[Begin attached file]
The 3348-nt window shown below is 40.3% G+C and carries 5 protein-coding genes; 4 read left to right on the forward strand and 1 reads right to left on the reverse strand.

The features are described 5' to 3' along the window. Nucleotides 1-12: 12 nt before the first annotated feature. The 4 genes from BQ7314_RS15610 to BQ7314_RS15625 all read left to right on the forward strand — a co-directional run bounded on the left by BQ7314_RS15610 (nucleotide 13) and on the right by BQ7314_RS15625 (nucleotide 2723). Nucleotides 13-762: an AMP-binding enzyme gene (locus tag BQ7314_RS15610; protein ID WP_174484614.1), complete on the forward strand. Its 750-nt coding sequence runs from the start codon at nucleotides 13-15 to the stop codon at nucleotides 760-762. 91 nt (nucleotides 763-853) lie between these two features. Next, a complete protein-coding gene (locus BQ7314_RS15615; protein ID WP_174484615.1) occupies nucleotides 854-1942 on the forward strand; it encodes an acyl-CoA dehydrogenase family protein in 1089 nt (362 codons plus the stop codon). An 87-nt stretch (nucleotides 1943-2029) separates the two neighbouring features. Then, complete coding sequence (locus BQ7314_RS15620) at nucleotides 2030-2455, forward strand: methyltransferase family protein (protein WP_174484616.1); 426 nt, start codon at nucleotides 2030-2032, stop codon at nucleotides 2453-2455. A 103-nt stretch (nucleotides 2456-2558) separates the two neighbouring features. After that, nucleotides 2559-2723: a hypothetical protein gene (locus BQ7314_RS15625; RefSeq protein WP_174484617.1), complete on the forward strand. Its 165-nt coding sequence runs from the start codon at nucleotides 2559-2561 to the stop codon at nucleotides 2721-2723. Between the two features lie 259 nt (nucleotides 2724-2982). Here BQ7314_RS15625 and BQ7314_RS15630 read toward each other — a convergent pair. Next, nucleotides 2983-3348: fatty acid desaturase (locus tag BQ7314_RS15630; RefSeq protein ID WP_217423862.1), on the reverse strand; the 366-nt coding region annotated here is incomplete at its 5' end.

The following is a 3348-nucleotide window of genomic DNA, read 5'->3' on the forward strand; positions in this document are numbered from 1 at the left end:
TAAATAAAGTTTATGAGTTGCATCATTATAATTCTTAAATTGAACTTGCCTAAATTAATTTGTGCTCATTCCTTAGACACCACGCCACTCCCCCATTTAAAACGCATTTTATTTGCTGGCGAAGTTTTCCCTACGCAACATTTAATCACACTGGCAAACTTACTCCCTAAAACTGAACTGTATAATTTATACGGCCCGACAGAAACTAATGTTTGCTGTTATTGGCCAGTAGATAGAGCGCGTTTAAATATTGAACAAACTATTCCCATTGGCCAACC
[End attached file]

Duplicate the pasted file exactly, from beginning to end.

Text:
The 3348-nt window shown below is 40.3% G+C and carries 5 protein-coding genes; 4 read left to right on the forward strand and 1 reads right to left on the reverse strand.

The features are described 5' to 3' along the window. Nucleotides 1-12: 12 nt before the first annotated feature. The 4 genes from BQ7314_RS15610 to BQ7314_RS15625 all read left to right on the forward strand — a co-directional run bounded on the left by BQ7314_RS15610 (nucleotide 13) and on the right by BQ7314_RS15625 (nucleotide 2723). Nucleotides 13-762: an AMP-binding enzyme gene (locus tag BQ7314_RS15610; protein ID WP_174484614.1), complete on the forward strand. Its 750-nt coding sequence runs from the start codon at nucleotides 13-15 to the stop codon at nucleotides 760-762. 91 nt (nucleotides 763-853) lie between these two features. Next, a complete protein-coding gene (locus BQ7314_RS15615; protein ID WP_174484615.1) occupies nucleotides 854-1942 on the forward strand; it encodes an acyl-CoA dehydrogenase family protein in 1089 nt (362 codons plus the stop codon). An 87-nt stretch (nucleotides 1943-2029) separates the two neighbouring features. Then, complete coding sequence (locus BQ7314_RS15620) at nucleotides 2030-2455, forward strand: methyltransferase family protein (protein WP_174484616.1); 426 nt, start codon at nucleotides 2030-2032, stop codon at nucleotides 2453-2455. A 103-nt stretch (nucleotides 2456-2558) separates the two neighbouring features. After that, nucleotides 2559-2723: a hypothetical protein gene (locus BQ7314_RS15625; RefSeq protein WP_174484617.1), complete on the forward strand. Its 165-nt coding sequence runs from the start codon at nucleotides 2559-2561 to the stop codon at nucleotides 2721-2723. Between the two features lie 259 nt (nucleotides 2724-2982). Here BQ7314_RS15625 and BQ7314_RS15630 read toward each other — a convergent pair. Next, nucleotides 2983-3348: fatty acid desaturase (locus tag BQ7314_RS15630; RefSeq protein ID WP_217423862.1), on the reverse strand; the 366-nt coding region annotated here is incomplete at its 5' end.

The following is a 3348-nucleotide window of genomic DNA, read 5'->3' on the forward strand; positions in this document are numbered from 1 at the left end:
TAAATAAAGTTTATGAGTTGCATCATTATAATTCTTAAATTGAACTTGCCTAAATTAATTTGTGCTCATTCCTTAGACACCACGCCACTCCCCCATTTAAAACGCATTTTATTTGCTGGCGAAGTTTTCCCTACGCAACATTTAATCACACTGGCAAACTTACTCCCTAAAACTGAACTGTATAATTTATACGGCCCGACAGAAACTAATGTTTGCTGTTATTGGCCAGTAGATAGAGCGCGTTTAAATATTGAACAAACTATTCCCATTGGCCAACC